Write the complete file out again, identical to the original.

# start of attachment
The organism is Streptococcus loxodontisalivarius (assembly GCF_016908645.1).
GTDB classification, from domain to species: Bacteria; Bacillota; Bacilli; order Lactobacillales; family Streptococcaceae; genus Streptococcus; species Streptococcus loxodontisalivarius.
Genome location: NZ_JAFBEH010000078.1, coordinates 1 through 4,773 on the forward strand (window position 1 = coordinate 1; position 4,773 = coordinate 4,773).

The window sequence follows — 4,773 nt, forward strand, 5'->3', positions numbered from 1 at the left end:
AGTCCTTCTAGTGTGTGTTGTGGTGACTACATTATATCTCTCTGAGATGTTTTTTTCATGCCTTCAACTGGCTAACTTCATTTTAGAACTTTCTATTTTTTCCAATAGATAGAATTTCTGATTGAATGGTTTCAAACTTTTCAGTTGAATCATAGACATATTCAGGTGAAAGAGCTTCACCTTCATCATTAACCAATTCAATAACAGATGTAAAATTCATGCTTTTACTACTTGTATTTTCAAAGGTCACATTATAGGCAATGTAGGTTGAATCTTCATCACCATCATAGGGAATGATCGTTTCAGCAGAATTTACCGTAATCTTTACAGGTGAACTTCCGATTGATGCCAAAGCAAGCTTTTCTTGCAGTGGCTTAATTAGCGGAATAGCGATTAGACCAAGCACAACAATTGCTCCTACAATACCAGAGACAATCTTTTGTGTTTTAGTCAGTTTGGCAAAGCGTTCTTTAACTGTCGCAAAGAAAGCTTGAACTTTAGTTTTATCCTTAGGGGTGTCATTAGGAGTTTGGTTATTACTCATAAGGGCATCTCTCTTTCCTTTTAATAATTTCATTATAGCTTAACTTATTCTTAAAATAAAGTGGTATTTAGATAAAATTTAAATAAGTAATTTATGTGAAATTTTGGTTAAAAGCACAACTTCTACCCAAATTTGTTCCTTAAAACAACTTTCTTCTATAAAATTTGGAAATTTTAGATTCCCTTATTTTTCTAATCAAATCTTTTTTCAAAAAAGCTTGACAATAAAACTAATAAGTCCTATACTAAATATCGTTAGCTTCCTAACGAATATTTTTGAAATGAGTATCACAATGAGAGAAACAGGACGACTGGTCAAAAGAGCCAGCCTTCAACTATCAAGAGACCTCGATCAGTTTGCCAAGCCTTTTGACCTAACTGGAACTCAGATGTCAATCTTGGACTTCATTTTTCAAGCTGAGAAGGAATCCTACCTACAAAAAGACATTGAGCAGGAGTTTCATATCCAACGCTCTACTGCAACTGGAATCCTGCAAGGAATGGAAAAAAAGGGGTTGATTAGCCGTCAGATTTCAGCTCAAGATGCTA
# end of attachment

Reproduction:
The organism is Streptococcus loxodontisalivarius (assembly GCF_016908645.1).
GTDB classification, from domain to species: Bacteria; Bacillota; Bacilli; order Lactobacillales; family Streptococcaceae; genus Streptococcus; species Streptococcus loxodontisalivarius.
Genome location: NZ_JAFBEH010000078.1, coordinates 1 through 4,773 on the forward strand (window position 1 = coordinate 1; position 4,773 = coordinate 4,773).

The window sequence follows — 4,773 nt, forward strand, 5'->3', positions numbered from 1 at the left end:
AGTCCTTCTAGTGTGTGTTGTGGTGACTACATTATATCTCTCTGAGATGTTTTTTTCATGCCTTCAACTGGCTAACTTCATTTTAGAACTTTCTATTTTTTCCAATAGATAGAATTTCTGATTGAATGGTTTCAAACTTTTCAGTTGAATCATAGACATATTCAGGTGAAAGAGCTTCACCTTCATCATTAACCAATTCAATAACAGATGTAAAATTCATGCTTTTACTACTTGTATTTTCAAAGGTCACATTATAGGCAATGTAGGTTGAATCTTCATCACCATCATAGGGAATGATCGTTTCAGCAGAATTTACCGTAATCTTTACAGGTGAACTTCCGATTGATGCCAAAGCAAGCTTTTCTTGCAGTGGCTTAATTAGCGGAATAGCGATTAGACCAAGCACAACAATTGCTCCTACAATACCAGAGACAATCTTTTGTGTTTTAGTCAGTTTGGCAAAGCGTTCTTTAACTGTCGCAAAGAAAGCTTGAACTTTAGTTTTATCCTTAGGGGTGTCATTAGGAGTTTGGTTATTACTCATAAGGGCATCTCTCTTTCCTTTTAATAATTTCATTATAGCTTAACTTATTCTTAAAATAAAGTGGTATTTAGATAAAATTTAAATAAGTAATTTATGTGAAATTTTGGTTAAAAGCACAACTTCTACCCAAATTTGTTCCTTAAAACAACTTTCTTCTATAAAATTTGGAAATTTTAGATTCCCTTATTTTTCTAATCAAATCTTTTTTCAAAAAAGCTTGACAATAAAACTAATAAGTCCTATACTAAATATCGTTAGCTTCCTAACGAATATTTTTGAAATGAGTATCACAATGAGAGAAACAGGACGACTGGTCAAAAGAGCCAGCCTTCAACTATCAAGAGACCTCGATCAGTTTGCCAAGCCTTTTGACCTAACTGGAACTCAGATGTCAATCTTGGACTTCATTTTTCAAGCTGAGAAGGAATCCTACCTACAAAAAGACATTGAGCAGGAGTTTCATATCCAACGCTCTACTGCAACTGGAATCCTGCAAGGAATGGAAAAAAAGGGGTTGATTAGCCGTCAGATTTCAGCTCAAGATGCTA